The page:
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Three SEC Updates to Keep an Eye on

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June 04, 2019 | Barbara Baksa

Three SEC Updates to Keep an Eye on

For today’s blog entry, I discuss a few recent and upcoming securities law developments.

Updates to Rule 701 and Form S-8 Could be Forthcoming

Last year, the SEC issued a concept release seeking feedback on possible modernizations to Rule 701 and Form S-8. Their suggestions included expanding both frameworks to cover securities issued to gig economy workers, allowing companies to register all plans on a single Form S-8, or eliminating Form S-8 altogether and instead allowing public companies to rely on Rule 701.

Now, this project is included in the SEC’s Spring 2019 Reg Flex Agenda, which means we could see proposed rules on this before the year is out. In the NASPP’s comment letter on the concept release, we offered some nifty suggestions for Form S-8 that I think would make our members’ lives a lot easier while still accomplishing the SEC’s objectives. I am curious to know if the SEC will take any of our suggestions.

Isn’t There Some Dodd-Frank Stuff the SEC Is Still Working On?

You bet! We’re still waiting for final rules for at least two sections of Dodd-Frank: the pay-for-performance disclosures and the directive for exchanges to require listed companies to implement clawback policies that apply when financials are restated. These projects are still on the SEC’s long-term agenda, which I assume means we aren’t going to see the final rules anytime soon. Dodd-Frank was partisan legislation (only 4 Republicans voted for it and only 2 Democrats voted against it), so we may not see final rules until we have a Democratic administration.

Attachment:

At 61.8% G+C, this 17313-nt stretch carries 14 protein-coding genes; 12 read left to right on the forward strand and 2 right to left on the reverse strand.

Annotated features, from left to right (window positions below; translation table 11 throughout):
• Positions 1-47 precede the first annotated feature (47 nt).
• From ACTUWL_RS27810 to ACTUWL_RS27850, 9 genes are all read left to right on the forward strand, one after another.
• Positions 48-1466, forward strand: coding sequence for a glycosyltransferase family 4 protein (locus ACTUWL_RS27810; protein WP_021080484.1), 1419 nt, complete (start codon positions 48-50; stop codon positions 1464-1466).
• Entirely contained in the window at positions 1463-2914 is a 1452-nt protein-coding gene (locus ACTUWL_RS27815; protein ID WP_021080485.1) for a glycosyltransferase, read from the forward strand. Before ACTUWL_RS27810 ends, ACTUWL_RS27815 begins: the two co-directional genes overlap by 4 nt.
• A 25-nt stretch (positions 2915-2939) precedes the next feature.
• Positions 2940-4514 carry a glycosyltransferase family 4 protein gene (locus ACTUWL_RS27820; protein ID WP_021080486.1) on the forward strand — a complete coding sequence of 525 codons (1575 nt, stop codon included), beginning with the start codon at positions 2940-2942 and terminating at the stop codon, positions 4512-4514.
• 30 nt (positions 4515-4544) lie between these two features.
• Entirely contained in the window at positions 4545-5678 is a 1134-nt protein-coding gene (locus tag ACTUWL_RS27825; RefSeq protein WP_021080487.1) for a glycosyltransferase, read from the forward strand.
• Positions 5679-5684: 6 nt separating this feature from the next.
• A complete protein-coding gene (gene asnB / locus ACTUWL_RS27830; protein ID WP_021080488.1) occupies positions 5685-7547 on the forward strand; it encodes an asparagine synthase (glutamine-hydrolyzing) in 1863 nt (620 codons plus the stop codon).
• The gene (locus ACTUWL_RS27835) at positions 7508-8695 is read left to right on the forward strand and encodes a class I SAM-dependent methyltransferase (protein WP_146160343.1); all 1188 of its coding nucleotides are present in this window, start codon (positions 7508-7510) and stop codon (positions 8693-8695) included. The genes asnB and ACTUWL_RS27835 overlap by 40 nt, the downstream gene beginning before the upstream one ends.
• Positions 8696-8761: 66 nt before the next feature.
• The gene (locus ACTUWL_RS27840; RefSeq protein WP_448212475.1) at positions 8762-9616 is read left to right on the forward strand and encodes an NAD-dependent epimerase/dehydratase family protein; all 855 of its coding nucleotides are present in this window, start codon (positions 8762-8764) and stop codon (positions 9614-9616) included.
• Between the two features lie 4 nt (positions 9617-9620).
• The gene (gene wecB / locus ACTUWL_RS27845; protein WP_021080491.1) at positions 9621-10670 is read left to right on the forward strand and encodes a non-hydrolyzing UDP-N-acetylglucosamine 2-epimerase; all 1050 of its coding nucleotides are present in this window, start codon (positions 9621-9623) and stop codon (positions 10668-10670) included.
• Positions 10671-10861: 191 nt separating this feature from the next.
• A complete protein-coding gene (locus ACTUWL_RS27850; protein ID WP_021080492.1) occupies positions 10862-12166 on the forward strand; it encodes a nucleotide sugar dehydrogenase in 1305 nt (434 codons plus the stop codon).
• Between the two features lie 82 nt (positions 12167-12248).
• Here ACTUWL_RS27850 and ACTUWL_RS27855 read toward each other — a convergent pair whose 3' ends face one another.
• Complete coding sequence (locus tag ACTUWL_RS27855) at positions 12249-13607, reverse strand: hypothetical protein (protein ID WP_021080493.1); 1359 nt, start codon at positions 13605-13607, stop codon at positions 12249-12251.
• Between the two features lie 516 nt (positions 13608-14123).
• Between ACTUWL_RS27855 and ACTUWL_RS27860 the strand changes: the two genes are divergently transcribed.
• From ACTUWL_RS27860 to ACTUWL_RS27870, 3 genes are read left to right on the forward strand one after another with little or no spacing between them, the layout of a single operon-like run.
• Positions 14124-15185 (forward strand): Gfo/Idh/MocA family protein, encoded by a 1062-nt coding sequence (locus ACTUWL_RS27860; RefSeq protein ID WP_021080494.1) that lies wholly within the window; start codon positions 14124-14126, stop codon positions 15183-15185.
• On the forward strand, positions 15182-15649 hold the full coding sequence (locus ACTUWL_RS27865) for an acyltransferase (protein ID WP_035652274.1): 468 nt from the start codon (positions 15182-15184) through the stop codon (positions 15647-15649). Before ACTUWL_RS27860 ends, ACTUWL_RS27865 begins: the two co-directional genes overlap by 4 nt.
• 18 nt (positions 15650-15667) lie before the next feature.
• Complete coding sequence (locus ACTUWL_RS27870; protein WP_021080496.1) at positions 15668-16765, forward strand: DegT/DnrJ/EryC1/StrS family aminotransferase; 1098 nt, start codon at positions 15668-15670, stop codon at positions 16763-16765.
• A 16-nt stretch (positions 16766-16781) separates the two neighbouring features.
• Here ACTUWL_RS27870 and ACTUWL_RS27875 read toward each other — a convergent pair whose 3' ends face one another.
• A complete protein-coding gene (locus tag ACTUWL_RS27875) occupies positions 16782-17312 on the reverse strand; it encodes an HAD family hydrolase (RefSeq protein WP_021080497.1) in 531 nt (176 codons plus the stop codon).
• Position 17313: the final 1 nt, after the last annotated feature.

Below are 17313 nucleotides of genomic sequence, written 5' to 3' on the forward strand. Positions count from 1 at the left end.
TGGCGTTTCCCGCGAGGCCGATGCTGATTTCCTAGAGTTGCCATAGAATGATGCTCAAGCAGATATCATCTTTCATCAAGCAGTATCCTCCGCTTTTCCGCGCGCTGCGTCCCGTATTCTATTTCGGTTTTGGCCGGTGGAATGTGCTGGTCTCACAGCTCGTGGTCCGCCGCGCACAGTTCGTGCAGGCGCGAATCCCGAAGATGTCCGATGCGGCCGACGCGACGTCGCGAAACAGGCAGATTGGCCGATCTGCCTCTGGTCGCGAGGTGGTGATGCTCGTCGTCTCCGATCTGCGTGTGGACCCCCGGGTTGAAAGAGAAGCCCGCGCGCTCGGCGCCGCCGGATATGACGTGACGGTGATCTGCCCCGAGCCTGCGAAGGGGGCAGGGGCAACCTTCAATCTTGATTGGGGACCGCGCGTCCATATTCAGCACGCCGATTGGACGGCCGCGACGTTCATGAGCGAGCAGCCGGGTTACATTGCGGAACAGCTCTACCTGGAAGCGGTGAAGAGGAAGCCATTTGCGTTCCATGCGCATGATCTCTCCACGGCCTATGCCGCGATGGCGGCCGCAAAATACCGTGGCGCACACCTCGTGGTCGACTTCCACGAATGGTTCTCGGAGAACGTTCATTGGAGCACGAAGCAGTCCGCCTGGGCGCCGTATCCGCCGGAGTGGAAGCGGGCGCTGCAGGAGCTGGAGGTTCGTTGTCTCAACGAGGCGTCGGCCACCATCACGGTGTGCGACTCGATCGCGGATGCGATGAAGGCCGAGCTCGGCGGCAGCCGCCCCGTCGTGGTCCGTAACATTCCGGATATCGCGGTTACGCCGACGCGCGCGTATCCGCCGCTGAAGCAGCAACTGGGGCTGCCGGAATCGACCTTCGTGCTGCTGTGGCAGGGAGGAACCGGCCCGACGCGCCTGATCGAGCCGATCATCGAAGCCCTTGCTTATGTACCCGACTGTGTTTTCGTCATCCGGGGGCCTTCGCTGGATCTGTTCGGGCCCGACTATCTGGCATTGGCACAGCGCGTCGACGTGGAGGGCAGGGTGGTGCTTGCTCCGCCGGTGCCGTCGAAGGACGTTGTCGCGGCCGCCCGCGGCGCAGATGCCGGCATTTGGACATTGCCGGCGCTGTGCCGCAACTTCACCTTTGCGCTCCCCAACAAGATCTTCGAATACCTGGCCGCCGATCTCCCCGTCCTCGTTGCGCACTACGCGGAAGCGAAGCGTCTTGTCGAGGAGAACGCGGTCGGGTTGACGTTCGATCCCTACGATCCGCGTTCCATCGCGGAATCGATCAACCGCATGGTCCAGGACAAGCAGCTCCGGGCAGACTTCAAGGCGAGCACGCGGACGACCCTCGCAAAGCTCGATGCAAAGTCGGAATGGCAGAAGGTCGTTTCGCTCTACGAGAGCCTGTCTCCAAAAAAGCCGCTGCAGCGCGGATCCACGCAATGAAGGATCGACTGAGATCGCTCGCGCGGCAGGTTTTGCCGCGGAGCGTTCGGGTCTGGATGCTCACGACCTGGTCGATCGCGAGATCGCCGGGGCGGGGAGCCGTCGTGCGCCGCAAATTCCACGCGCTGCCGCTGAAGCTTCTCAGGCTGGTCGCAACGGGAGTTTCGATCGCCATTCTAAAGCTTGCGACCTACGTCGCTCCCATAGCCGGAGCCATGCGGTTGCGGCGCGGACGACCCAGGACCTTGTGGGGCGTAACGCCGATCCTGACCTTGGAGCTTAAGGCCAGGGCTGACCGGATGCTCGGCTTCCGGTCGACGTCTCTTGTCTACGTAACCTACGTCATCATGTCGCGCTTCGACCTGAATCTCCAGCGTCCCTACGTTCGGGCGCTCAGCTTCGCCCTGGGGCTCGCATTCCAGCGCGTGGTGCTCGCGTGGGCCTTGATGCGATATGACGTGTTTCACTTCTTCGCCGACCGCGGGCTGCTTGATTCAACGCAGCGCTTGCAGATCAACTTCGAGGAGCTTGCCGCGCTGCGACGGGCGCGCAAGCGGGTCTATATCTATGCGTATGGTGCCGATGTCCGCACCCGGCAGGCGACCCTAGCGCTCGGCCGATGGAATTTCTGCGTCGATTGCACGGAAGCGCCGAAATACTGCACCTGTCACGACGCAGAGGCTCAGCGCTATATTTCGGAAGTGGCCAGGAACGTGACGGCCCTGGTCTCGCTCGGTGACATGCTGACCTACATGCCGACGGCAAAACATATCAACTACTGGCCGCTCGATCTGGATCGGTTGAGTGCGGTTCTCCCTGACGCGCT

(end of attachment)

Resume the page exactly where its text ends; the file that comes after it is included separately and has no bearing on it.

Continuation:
Accelerated Filers and Large Accelerated Filers Get Larger

Completely unrelated to Rule 701 and Form S-8, the SEC has proposed amendments to the definition of accelerated filer and large accelerated filer that would do the following:

  • Exclude smaller reporting companies from being considered accelerated or large accelerated filers, provided they have annual revenues of less than $100 million in their most recent fiscal year.
  • Increase the threshold at which a company that has achieved accelerated filer status returns to nonaccelerated filer status to public float of $60 million (up from $50 million).
  • Increase the threshold at which a company that has achieved larger accelerated filer status returns to accelerated filer status to public float of $560 million (up from $500 million).
  • Add a revenue to test to the thresholds at which companies are no longer considered accelerated or large accelerated filers.

Confused? So am I. This memo from Morrison & Foerster does a much better job than me of explaining what the proposed rules are. Maybe once the rules are final, someone will make a flow chart to help us non-lawyers figure them out.

- Barbara

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